I’ve given it about a week, but I’m still having some trouble processing what I witnessed during the recently-concluded Australian Open.
This may be due to brain damage caused by repeated–indeed, relentless–exposure to that goddamned Visit Melbourne poem commercial.
Nevertheless, we must persevere on. What did we just witness? A revival by the sport’s great champions, one that portends more unforgettable matchups to come? Or a fluke occurrence that we’ll never see again, once the rest of the ranks reassert themselves?
Roger Federer wins the Australian Open: more interesting times to come?
My best guess: a little from column A, a little from column B.
However partisan one may be when it comes to the tennis legends who played in the Aussie finals, you have to acknowledge that a lot of luck worked in their favor.
Returning to full health certainly made a big difference for Nadal and Federer. Then again, neither having to play either Djokovic or Murray made a big difference, too.
Indeed, the real question may involve those two worthies much more so than the two legends. For instance, what’s up with Djokovic? After being sent packing by Denis Istomin, Djokovic is now three Slam tournaments removed from his last championship. It’s often said: once is an accident, twice is coincidence, three times is enemy action. Is this just a lull, or is what happened to both Federer and Nadal before him happening now to Djokovic? He did not look particularly impressive in his Aussie Open loss; it’s not like Istomin played out of his mind in sending the Serb packing. Djokovic’s showing at Roland Garros will be very telling, not just for that moment but for the foreseeable future. Given the extended period of time during which Djokovic played the game at the highest level, it would be only natural if he falls into an extended lull in this next year or so.
If Djokovic fails to re-ascend in Paris, then the question becomes: will Andy Murray take advantage and entrench himself at the top of the ranks? Or was his Aussie exit a sign that he is about to return to his previously feckless ways? I don’t have much confidence in Murray; never will, really. So I don’t expect him to really step back up; he’ll play, and have his wins, but no dominance is to be expected there.
All of that says that Nadal and Federer have an opening. I doubt we’ll see them playing each other in the finals upcoming in Paris, London, and New York; the other guys own racquets, too. We know that Wawrinka and Dimitrov are perfectly capable of getting to a major semifinal or final, or indeed actually winning it. We know, at the least, that Wawrinka can beat the Big Four players; he’s done it before, though not that often (a losing record against all of the BF players), and that means they can beat him, too.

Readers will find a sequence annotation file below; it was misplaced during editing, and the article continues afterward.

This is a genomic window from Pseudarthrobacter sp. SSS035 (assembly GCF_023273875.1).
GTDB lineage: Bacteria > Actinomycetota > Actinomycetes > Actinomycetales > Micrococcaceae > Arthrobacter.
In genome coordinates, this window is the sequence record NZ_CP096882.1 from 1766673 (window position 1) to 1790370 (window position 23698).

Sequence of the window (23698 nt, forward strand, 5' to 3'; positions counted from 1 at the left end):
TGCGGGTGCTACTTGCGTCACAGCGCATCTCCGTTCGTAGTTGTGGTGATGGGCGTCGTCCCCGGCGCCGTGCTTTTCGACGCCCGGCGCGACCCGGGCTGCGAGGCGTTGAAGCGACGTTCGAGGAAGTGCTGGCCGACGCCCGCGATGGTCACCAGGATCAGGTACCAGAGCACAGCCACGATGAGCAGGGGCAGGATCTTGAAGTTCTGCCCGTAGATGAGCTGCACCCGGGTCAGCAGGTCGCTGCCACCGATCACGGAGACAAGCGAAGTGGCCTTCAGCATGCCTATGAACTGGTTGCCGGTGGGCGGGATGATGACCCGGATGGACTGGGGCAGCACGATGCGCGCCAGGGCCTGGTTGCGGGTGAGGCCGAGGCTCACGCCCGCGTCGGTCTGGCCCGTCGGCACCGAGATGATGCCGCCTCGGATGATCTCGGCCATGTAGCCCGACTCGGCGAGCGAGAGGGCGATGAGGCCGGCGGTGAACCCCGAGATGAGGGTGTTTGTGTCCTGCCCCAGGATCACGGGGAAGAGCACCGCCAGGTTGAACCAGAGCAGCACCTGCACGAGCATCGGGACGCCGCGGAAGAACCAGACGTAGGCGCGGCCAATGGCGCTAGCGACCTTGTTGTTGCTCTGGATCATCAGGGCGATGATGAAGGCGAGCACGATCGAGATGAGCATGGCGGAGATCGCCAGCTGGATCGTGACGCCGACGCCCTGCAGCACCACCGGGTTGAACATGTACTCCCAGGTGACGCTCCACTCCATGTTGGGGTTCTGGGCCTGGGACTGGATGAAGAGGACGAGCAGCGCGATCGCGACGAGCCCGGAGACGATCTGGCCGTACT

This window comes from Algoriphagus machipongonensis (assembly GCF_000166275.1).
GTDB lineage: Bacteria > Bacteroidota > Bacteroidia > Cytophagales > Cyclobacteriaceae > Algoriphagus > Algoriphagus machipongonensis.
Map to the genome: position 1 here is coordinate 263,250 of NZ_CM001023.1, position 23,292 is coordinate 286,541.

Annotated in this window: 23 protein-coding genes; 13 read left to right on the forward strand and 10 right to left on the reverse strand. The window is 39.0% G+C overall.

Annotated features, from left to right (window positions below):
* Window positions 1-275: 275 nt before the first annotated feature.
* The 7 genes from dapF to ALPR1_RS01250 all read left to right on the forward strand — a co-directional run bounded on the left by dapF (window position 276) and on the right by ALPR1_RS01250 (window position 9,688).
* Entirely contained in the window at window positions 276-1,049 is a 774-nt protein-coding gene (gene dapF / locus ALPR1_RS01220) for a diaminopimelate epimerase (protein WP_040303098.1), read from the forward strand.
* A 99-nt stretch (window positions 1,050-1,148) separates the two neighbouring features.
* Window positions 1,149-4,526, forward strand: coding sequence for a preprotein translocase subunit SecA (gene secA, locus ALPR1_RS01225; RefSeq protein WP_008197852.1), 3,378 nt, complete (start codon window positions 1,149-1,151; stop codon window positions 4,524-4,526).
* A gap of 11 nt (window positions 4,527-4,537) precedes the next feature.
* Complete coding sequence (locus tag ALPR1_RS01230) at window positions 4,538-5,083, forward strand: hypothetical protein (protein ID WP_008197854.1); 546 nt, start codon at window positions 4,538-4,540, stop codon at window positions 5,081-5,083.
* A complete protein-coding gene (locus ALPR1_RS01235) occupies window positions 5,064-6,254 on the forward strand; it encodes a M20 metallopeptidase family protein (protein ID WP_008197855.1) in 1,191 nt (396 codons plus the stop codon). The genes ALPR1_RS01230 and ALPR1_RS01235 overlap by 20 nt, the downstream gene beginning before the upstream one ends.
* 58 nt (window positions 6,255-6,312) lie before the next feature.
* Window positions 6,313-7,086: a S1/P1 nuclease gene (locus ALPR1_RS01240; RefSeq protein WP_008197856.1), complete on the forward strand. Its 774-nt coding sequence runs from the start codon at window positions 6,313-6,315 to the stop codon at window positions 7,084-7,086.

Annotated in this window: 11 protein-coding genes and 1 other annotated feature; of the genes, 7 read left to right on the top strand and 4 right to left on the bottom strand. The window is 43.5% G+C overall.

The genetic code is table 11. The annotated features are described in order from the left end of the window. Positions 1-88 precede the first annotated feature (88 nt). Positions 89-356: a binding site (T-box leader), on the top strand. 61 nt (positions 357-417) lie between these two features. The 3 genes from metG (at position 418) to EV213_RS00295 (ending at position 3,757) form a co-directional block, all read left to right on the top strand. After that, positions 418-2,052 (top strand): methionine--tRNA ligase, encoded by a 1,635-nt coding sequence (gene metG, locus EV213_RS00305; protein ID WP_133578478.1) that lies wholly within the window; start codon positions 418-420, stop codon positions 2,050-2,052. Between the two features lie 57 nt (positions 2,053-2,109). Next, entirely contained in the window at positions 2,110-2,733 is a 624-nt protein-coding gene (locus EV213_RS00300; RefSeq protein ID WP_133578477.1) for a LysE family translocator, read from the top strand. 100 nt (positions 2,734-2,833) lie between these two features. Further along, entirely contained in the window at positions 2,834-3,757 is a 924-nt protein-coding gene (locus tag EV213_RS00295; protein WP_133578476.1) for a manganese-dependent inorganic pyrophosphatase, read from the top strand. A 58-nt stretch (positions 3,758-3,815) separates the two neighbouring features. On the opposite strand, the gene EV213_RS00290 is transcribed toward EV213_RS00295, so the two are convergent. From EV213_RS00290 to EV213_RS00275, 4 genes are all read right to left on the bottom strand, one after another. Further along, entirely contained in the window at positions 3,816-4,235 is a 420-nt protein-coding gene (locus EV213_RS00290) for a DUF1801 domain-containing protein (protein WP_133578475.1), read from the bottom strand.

All in all, the hurdles to either Federer or Nadal–or both–having a big 2017 may not be as high as they appeared coming into the year.
As for the women’s side…that looked like more of the same, in more ways than one. Seeing Venus Williams revisit her past glory was a nice storyline–especially given the grace and enthusiasm she showed in making her run–but at best it’s a blip in the progress of the women’s game. Safe to say, when women’s tennis fans pondered what might get in the way of a monotonous Slam winning streak by Serena Williams, a challenge by Serena’s older sister was not what they had in mind.
Yet, again, it turns out that when it comes to fecklessness, Andy Murray has nothing on the top women’s players. Angie Kerber–she of the few minutes being ranked No. 1 in the world–melted faster than an ice cream cone in Melbourne Park. That Wozniackian performance was just the biggest kick in a chorus line of top women’s players dancing off the stage: Murgurutha, Halep, Radwanska, and Pliskova all bit it by the quarterfinals despite top 10 rankings. Bleh.
The one good thing to come out of the women’s side of the Aussie was the obvious: CoCo Vandeweghe. She actually put up a fight, and showed enough talent and–this is the important thing–attitude to believe that, with effort and progression, she could become a serious, non-wilting contender in the not-too-distant future. The attitude is at least as important as CoCo’s powerful serve; she may be the one person on the women’s tour with enough spunk to be the tour’s version of a honey badger, which is what the female side of the sport desperately needs. (It also desperately needs another successful American player.)
So it’s all the proverbial mixed bag–and even that is tempered by the usual caution that the Australian Open is the oddball Slam tournament, and you don’t really know what it means for the future. But if Vandeweghe keeps booming that serve, and if there’s more potential for Federer or Nadal to make some deep runs again this year…well, let’s just say, I’m going to have to set the alarm clock to wake me up early in late May, when interesting things could be happening on the clay at Roland Garros.